What is the Cicret Bracelet wearable?

It's no secret we want cooler wearables

Are wearables simply a passing fad? Or are they still gaining steam? It may be the latter if companies keep innovating and reaching for new ways to put tech on our bodies. With Google Glass hitting a wall, likely for being too expensive and awkward looking, it seems like the wrist is where the wearables war will be won.

On October 30, 2014, a French company called Cicret published a video on YouTube that immediately went viral, garnering 6.2 million views and counting. What was the fuss about?

Apparently a wearable called the "Cicret Bracelet," an orange, waterproof wearable able to project the image of a smartphone's UI on a wrist, transferring the same response of a touch screen, turning the experience into "touch skin."

But how much of the video is real? Take a look yourself, then read on for more details from our conversation with Cicret's co-founder, Guillaume Pommier.

AW: Your product is really gaining a lot of traction. What is the history of Cicret and where did it all begin? What's been going on lately?

GP: In the origins, it was just my father and I. I am only 25 [years old] and we have a very strong bond, spending most our free time together building applications, or books, or whatever. We've been working on the Cicret Bracelet for more than one year now, but we've been working on the Cicret application for many years.

We always knew that together the Cicret Bracelet would be well received, so it's kind of a dream, and we have to stay very calm. I have, today, 5,000 unread e-mails in my inbox, but unfortunately, I don't have enough time in one day to answer them all.

We have a lot of investors interested, and we're continuing working on our prototype as well as work with our producer of components here in France.

I have the feeling of not sleeping for one month.

AW: How do you pronounce "Cicret"?

GP: Like "secret."

AW: Is the video a real prototype being shown or is it a simulation?

GP: It's a demonstration showing how the Cicret Bracelet will work. We don't have all the final components in the video demonstration, and now, before last week, we know that the prototype that we'll have next year will be 90% of what was shown on the video. The partnership we have with our component company says we can make the bracelet, though it might be twice as big as the bracelet shown in the video, about the size of a watch.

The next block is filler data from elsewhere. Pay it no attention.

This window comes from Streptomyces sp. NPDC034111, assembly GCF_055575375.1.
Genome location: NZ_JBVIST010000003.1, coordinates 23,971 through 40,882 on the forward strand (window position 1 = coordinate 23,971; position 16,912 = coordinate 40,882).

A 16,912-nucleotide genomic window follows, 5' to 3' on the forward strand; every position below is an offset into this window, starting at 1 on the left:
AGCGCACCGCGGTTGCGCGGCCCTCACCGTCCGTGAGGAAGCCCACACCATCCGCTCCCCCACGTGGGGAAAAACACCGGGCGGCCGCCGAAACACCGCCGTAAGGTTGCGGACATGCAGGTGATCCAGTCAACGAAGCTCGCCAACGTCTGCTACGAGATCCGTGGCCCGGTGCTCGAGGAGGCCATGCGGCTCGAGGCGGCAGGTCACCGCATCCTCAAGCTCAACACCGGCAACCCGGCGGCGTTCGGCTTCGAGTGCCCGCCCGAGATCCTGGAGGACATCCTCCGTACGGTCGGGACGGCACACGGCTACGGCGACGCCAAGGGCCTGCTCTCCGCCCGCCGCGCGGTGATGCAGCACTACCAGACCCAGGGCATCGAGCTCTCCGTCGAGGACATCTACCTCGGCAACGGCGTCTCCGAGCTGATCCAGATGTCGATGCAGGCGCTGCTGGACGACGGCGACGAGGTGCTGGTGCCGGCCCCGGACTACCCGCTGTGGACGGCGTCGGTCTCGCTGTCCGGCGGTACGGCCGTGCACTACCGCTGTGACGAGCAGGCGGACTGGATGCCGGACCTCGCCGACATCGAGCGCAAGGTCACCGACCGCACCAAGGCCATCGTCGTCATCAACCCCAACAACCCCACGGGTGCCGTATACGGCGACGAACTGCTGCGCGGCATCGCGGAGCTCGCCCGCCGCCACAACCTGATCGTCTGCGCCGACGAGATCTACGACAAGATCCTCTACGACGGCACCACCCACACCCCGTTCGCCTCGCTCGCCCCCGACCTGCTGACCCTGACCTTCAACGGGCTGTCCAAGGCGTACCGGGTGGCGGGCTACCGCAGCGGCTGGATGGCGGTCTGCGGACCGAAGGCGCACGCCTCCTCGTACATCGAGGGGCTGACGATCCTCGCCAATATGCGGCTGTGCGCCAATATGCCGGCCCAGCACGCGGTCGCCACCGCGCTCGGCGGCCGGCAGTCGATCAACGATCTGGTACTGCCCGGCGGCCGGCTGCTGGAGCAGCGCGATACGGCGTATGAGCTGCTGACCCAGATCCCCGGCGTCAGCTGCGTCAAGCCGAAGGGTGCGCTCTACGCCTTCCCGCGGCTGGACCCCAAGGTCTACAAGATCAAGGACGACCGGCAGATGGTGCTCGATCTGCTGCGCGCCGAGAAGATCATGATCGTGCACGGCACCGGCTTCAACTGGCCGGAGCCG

AW: How does the projected interface react to touch?

GP: When you use your finger you interact with a long-range proximity sensor, it's a laser that goes straight and intercepts your finger, capturing its movements, and sending it back to your phone. The long-range proximity sensor is similar to when you try to take a picture with your smartphone in that it recognizes the range of the object you're focusing on. This technology is combined with a Pico projector.

AW: Is it scary to think you may be a competitor to Google Glass?

GP: We can't be scared because we have so much luck with this. We're a small business.

AW: What type of investments are you getting? To what scale?

GP: We have distributors - people from all over the world from the US to Belgium. I don't know how much e-mail we got last week, but it was about 1,500 from guys who said, "I want to be an investor." And we have big companies who want to meet us in Paris to see if the prototype is working. We also have other big companies asking, "How can we be partners?" in making software for the Cicret Bracelet. We are a small team, but we're going fast, and we have luck to be distributed by the people watching our video.